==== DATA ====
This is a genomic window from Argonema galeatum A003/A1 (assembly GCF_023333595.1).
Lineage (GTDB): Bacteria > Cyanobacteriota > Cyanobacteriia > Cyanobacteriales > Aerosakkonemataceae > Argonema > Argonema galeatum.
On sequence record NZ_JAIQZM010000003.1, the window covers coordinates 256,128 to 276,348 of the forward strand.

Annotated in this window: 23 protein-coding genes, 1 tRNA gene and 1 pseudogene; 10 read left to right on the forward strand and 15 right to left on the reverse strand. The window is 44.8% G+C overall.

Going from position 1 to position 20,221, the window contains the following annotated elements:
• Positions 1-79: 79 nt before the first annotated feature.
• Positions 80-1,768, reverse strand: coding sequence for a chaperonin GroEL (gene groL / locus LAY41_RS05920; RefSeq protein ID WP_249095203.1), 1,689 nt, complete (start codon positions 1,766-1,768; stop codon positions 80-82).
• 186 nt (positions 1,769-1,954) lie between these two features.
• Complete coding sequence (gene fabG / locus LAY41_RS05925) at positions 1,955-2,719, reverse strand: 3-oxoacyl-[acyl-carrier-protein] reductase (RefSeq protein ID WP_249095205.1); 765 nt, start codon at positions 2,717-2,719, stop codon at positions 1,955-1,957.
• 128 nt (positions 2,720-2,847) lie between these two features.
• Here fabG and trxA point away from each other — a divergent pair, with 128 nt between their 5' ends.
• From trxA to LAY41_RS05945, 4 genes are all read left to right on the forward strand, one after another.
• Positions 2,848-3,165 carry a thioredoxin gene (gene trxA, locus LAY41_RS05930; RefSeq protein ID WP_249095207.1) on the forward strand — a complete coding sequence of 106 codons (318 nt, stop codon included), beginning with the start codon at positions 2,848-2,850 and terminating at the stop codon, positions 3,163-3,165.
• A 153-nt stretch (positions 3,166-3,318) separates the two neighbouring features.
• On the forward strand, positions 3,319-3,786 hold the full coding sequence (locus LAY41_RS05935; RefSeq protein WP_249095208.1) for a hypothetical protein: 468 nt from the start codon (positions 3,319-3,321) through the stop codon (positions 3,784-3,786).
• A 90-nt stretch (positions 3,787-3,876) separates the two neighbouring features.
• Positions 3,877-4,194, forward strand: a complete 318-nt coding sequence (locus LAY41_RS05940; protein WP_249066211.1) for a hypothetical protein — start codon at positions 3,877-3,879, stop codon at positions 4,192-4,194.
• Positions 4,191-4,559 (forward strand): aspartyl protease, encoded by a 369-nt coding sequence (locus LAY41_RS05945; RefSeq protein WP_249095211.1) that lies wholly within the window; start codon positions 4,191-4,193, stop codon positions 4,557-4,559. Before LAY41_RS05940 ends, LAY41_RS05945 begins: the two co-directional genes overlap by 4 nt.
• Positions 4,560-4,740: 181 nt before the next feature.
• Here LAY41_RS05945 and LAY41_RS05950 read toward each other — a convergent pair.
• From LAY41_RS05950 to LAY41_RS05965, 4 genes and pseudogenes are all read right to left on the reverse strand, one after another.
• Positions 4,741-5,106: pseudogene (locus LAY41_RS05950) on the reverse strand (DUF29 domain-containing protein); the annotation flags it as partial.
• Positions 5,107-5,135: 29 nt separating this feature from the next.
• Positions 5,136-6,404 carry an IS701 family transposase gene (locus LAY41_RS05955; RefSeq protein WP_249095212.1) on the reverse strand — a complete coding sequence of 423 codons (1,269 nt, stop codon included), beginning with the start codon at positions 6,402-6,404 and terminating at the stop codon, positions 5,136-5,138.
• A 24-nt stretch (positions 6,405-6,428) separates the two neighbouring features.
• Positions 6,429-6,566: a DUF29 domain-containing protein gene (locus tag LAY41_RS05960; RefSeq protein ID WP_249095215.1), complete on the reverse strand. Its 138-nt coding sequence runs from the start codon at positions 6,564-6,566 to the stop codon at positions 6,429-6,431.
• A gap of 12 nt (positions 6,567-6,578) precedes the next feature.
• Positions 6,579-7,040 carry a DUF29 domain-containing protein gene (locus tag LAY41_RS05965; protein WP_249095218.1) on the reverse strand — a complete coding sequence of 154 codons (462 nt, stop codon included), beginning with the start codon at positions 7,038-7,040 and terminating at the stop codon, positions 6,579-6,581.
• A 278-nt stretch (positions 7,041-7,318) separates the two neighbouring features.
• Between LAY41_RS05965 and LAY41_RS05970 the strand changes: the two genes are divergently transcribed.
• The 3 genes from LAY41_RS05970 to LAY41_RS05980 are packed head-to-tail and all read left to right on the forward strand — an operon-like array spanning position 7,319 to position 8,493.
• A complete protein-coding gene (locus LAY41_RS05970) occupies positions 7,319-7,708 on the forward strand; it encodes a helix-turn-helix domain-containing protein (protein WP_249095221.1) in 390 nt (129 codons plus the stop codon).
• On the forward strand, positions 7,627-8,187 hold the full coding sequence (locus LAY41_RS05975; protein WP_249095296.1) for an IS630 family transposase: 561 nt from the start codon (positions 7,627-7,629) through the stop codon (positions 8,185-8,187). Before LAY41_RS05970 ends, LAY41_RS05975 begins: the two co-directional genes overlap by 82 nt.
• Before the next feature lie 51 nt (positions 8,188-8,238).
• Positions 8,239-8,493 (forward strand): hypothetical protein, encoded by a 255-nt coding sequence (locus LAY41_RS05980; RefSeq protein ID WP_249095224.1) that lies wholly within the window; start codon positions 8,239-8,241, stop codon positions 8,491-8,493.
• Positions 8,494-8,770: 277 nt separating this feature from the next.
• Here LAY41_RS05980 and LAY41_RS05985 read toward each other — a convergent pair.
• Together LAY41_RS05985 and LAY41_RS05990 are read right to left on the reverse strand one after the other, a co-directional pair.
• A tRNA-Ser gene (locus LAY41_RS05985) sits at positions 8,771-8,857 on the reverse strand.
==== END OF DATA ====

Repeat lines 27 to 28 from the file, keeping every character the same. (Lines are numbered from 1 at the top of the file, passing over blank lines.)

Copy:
• A gap of 12 nt (positions 6,567-6,578) precedes the next feature.
• Positions 6,579-7,040 carry a DUF29 domain-containing protein gene (locus tag LAY41_RS05965; protein WP_249095218.1) on the reverse strand — a complete coding sequence of 154 codons (462 nt, stop codon included), beginning with the start codon at positions 7,038-7,040 and terminating at the stop codon, positions 6,579-6,581.